“This is the most understandable to the public. And It’s really important to know this. There is no requirement there be a quid pro quo in the conversation,” she said. “You don’t ask foreign governments to help us in our election. That’s what we try to stop with Russia. It’s wrong.”

Pelosi told her caucus that the impeachment would center around six House committees already investigating the President. It would be up to the Judiciary Committee eventually to decide whether to advance Articles of Impeachment. If the full House votes by simple majority to impeach a President his trial then takes place in the Senate.

There is so far no suggestion, however, that staunch Republican support for Trump in the GOP-controlled chamber is waning. That means the two-thirds majority that would be needed to convict the President on Articles of Impeachment and to oust him from office looks at this point unlikely to materialize.

Like Pelosi, Biden also seems to be calculating his political position. As the subject of Trump’s attacks and the Democratic front-runner, he is in a unique position in the cascading drama.

In an on-camera appearance apparently meant to project presidential gravitas and temperament, the former vice president said that if Trump failed to provide information about the case, he would leave lawmakers with no choice.

“Denying Congress the information, which it is constitutionally entitled to, and obstructing its efforts to investigate actions is not the conduct of an American president. It’s an abuse of power,” Biden said.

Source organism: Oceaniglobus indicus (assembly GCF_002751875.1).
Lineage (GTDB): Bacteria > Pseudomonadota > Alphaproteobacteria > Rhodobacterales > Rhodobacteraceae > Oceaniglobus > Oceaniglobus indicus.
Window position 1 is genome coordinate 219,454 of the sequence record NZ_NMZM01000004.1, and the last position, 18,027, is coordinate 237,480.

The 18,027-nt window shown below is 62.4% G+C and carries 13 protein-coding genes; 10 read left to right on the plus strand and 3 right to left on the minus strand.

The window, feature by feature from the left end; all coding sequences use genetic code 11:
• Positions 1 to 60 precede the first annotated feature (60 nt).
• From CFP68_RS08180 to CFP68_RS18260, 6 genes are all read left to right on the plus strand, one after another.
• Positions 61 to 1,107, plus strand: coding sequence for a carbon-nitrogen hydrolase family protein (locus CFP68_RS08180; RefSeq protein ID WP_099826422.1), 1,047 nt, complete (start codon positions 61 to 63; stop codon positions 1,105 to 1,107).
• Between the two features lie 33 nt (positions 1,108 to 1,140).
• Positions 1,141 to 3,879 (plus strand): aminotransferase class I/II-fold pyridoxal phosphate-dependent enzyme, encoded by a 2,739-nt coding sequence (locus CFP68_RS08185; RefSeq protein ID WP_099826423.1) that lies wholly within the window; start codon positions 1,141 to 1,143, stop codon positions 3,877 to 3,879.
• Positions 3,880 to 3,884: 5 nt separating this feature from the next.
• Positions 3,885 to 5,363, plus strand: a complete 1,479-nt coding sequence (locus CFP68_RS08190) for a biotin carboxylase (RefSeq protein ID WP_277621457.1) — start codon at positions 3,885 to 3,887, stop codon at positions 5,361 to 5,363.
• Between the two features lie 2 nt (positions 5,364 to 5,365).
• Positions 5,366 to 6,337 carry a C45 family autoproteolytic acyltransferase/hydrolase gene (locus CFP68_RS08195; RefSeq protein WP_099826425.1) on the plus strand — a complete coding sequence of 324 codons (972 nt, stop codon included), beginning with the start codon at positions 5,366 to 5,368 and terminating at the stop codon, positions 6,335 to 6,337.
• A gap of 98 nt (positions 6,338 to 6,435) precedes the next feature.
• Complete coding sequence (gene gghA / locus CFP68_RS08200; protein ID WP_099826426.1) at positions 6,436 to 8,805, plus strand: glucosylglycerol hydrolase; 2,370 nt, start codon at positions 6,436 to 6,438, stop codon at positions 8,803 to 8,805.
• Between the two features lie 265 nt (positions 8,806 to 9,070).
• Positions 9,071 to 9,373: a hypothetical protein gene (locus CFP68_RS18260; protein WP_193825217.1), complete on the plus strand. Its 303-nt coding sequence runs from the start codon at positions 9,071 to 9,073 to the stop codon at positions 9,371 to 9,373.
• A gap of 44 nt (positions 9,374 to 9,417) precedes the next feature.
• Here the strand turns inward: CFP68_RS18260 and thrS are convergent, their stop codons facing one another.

“Donald Trump will leave Congress, in my view, no choice but to initiate impeachment. That would be a tragedy, but a tragedy of his own making,” Biden said.

Obstacles

Impeachment — which can result in a democratic election being overturned — is the most serious and consequential political maneuver available under the Constitution. It would tear at the fabric of the nation and trigger incalculable results and political forces that could reverberate for years.

Trump made the decision to release the whistleblower complaint on Tuesday, a source familiar with the process told CNN.

Previously, the White House had pressured acting Director of National Intelligence Joseph Maguire not to give it to lawmakers, a step that Democrats say is in itself an infringement of the law.

It’s unclear what is behind his change in position, though Pelosi told lawmakers she pressed Trump during a Tuesday phone call to release the complaint.

Two White House officials downplayed expectations for any bombshell revelation in the call summary, saying it is expected to be “underwhelming.”

One of the officials conceded that makes the release of the whistleblower complaint that much more important. But the official raised questions about the credibility of the administration employee who filed the complaint about Trump’s interactions with the Ukrainian President, referring to the employee as “the so-called whistleblower.”